If you are hoping to join McKinsey, Bain, BCG, AT Kearney, Deloitte Consulting or any other top consulting firm, your second biggest challenge would be to clear the tough management consulting interview questions.
The first one, of course, is to get shortlisted for the interview. Reading some of the best management consulting books can help.
Compared to the regular job interviews, management consulting interview questions are quite different. You’d need much more than our witty leadership quotes generator to impress the experienced interviewers.
Sachin Gupta from IIM Calcutta, who recently went through several such interviews and came out victorious, shares his experiences.
I am Sachin Gupta, recent pass out from IIM Calcutta (batch of ’14). I graduated with summa cum laude (top 1%), and was also the overall Academic Representative for the entire PGP class.
The last two years have helped me connect across the value chain i.e. from prospective applicants >> admin >> faculty >> students >> recruiters and also all kinds on intermediaries that complete the MBA ecosystem. Which means I shall sift across my hats seamlessly.
Besides this, I am an Electrical and Electronics engineer from NITK Surathkal
Given my (in)famous track record of having tried everything under the sun, I am confident that I shall be able to further add to your existing conundrum by providing the devil’s perspective to our current decision ;)
Look forward to more chaos before the evening arrives:)
The first interview was with a Principal from Automotive practice:
The first 5 minutes typically revolved around running through my CV. He was poker-faced throughout the interaction making it difficult for me to understand when to stop and when to make the push :)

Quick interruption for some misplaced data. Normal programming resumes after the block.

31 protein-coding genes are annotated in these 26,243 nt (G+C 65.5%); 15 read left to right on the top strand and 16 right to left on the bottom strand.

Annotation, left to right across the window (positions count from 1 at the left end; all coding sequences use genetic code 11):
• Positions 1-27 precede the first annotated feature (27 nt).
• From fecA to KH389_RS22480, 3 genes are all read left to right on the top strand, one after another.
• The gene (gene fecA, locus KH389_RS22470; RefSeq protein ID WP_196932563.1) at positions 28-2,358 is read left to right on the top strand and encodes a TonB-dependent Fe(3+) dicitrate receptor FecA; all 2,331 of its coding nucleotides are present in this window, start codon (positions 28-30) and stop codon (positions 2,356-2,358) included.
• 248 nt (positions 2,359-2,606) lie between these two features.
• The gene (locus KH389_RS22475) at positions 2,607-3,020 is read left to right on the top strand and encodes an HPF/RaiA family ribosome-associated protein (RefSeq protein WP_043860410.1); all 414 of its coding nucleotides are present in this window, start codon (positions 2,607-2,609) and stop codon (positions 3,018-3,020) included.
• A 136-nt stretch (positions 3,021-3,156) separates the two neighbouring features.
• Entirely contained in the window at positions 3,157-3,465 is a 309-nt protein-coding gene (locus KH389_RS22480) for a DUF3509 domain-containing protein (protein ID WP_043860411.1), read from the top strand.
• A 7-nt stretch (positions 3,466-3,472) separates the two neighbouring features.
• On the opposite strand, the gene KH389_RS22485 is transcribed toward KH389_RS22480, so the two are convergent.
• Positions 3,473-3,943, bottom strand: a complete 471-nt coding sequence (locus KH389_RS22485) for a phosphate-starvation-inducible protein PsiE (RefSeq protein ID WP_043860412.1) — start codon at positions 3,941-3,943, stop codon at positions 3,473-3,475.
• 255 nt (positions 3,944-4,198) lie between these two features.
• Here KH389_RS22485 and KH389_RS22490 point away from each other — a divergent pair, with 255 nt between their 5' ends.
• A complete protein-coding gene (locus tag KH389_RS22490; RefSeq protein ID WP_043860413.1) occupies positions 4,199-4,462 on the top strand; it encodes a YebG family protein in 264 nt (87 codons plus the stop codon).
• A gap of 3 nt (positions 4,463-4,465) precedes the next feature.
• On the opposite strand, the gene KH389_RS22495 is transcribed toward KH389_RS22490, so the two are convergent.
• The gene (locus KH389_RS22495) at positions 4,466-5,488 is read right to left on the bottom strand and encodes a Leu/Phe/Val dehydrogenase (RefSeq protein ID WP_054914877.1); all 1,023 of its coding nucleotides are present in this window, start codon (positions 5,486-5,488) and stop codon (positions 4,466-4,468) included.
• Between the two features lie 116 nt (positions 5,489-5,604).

He quizzed me around my choice of subjects in second year and when it became clear that I had not taken even a single finance elective in the finance campus of the country he promptly dished out a business valuation question for me. How sweet of him, right?
He asked me draw out a typical income statement for an Auto part-maker. Then he pushed me into projecting future cash flows for the firm and finally he quizzed on the ways we can value the firm.
I chose to stick to the Fin basics throughout. I was well versed with basic Accounting and Corporate Finance and held up confidently while doing the basics right and I believe that is what made the difference for him.
Round 2 was with the Principal from Retail practice
As against the poker faced interview last time, the second interviewer was very jovial and supportive throughout. It helped calm quite a few nerves as he drew out a small case in front of me.
The chart depicted the organizational structure of a large multi-national conglomerate and that the CEO of the CPG division was unhappy with the growth in India despite the fact that sales in India had risen phenomenally well. He asked my to explore what could be the possible reasons behind the CPG CEO’s quandary?
I drew out a quick issue tree, trying to keep the MECE structure while identifying the plausible alternatives. We agreed to strike out the first two and focused on the falling profits.
As the discussion progressed it emerged that the CEOs across divisions were judged on their profitability and India despite faring well was being a drag on the overall profitability of the CPG business due our high volume low value business model.
He also asked my to make a 30 second elevator pitch to the Walmart CEO for investing in India despite the recent glitches.
He was happy with my approach and we could wrap up my interview in 15 minutes.
Interview 3 was with the Partner from the Energy practice.
I believe they had by now tested me on my case solving abilities. Going forward great emphasis was placed on my interpersonal skills and my motivation in life. It helped that the partner himself had been the academic representative for the batch in his time, a great point for us. He took great pains to comfort me given that it had been a rocky morning. He very keen on understanding why I had chosen their firm.
I tried to be as truthful as possible through all the personal questions he put out at me. After 40 minutes of intense grilling on issues ranging from my leadership style to my 360 degree appraisal to my past work experience to my future outlook – he was convinced about me but asked me to still see another senior partner before the offer was rolled out